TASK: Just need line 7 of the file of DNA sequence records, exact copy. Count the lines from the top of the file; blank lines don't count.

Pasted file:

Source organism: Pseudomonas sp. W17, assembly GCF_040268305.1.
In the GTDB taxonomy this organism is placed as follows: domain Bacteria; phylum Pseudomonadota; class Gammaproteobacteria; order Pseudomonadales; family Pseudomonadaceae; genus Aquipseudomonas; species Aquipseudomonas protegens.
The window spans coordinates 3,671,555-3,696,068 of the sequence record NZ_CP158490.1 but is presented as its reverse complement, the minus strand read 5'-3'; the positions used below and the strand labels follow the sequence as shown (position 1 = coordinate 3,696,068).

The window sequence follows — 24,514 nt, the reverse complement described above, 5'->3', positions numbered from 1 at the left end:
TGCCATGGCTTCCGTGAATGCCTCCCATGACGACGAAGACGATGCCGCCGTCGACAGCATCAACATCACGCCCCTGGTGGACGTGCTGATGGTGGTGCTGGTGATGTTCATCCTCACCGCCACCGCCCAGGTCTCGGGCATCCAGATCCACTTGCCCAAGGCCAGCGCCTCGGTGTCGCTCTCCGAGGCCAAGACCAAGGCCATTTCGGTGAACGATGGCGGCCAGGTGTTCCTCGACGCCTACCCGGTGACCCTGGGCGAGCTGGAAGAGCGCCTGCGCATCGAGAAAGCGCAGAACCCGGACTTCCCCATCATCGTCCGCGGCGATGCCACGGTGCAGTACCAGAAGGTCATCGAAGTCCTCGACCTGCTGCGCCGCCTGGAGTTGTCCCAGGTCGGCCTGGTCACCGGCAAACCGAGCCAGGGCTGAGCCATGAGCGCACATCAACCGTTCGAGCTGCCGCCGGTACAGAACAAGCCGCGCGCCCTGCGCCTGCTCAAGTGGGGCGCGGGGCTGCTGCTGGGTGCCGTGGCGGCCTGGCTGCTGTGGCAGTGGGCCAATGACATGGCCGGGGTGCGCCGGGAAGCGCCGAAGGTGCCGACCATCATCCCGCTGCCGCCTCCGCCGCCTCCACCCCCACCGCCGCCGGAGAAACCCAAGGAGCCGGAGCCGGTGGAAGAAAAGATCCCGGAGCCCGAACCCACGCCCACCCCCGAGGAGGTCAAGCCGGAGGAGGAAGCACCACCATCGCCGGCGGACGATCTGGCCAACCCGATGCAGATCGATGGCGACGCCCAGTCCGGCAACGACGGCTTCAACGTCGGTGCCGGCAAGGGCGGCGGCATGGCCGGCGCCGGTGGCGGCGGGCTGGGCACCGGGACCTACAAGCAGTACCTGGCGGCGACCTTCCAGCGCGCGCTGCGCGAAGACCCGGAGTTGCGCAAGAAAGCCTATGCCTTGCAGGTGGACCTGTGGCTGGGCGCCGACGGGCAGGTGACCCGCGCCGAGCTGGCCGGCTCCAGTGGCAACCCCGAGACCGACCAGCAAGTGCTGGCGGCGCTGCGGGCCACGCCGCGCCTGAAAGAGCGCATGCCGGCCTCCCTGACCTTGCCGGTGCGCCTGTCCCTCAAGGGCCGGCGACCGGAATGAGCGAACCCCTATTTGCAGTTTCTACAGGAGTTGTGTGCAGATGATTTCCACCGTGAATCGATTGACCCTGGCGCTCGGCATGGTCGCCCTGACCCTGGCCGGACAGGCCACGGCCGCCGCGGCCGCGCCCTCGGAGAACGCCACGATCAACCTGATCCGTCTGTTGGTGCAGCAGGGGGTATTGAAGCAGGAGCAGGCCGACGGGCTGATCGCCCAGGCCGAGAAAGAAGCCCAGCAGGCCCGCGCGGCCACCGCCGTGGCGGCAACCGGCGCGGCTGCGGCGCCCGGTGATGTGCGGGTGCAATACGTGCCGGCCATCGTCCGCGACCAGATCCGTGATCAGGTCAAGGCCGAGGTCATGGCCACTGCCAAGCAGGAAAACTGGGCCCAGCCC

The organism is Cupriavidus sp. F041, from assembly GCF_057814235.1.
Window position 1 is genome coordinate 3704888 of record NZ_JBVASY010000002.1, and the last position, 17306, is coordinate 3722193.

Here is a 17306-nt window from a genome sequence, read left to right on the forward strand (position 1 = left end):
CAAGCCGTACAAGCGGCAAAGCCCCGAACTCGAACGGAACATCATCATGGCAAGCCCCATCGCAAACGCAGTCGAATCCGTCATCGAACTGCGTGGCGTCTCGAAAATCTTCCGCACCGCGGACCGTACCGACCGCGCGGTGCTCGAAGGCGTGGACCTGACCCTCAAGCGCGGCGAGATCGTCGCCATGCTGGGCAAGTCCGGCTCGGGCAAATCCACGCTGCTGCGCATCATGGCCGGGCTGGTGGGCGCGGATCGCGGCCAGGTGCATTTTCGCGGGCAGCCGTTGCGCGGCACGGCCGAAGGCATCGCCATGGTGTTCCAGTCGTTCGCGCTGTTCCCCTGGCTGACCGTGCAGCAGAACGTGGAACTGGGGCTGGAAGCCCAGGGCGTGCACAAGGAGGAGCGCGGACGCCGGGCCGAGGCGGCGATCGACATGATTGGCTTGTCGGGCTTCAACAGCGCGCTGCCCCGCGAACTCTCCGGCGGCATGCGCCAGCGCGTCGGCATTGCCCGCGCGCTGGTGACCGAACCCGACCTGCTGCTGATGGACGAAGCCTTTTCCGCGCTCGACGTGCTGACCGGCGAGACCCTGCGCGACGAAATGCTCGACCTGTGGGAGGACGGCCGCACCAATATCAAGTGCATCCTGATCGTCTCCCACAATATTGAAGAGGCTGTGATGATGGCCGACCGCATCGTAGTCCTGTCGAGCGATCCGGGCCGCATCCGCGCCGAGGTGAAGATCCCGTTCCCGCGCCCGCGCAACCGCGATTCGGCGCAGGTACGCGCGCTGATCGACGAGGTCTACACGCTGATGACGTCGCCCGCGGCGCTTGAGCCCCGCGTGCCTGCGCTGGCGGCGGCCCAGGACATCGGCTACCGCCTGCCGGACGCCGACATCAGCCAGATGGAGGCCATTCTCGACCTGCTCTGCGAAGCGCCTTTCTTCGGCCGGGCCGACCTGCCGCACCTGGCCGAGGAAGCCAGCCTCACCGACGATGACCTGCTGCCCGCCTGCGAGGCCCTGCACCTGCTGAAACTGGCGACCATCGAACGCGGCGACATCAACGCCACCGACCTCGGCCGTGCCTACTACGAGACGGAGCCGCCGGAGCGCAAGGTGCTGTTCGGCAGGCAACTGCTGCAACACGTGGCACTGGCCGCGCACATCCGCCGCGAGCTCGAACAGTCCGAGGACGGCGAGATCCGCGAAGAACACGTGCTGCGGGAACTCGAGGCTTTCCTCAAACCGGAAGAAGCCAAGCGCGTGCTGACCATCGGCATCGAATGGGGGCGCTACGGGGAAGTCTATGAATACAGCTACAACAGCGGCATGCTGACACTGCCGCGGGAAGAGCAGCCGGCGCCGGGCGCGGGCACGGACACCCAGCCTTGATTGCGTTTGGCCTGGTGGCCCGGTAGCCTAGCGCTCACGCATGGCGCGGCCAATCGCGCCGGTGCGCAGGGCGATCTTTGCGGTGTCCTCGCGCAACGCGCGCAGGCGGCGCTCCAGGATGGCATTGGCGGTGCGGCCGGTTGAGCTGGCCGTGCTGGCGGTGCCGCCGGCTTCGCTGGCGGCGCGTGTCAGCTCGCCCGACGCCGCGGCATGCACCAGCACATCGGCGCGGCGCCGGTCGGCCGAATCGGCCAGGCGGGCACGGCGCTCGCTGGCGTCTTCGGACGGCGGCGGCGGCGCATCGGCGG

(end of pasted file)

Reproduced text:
Window position 1 is genome coordinate 3704888 of record NZ_JBVASY010000002.1, and the last position, 17306, is coordinate 3722193.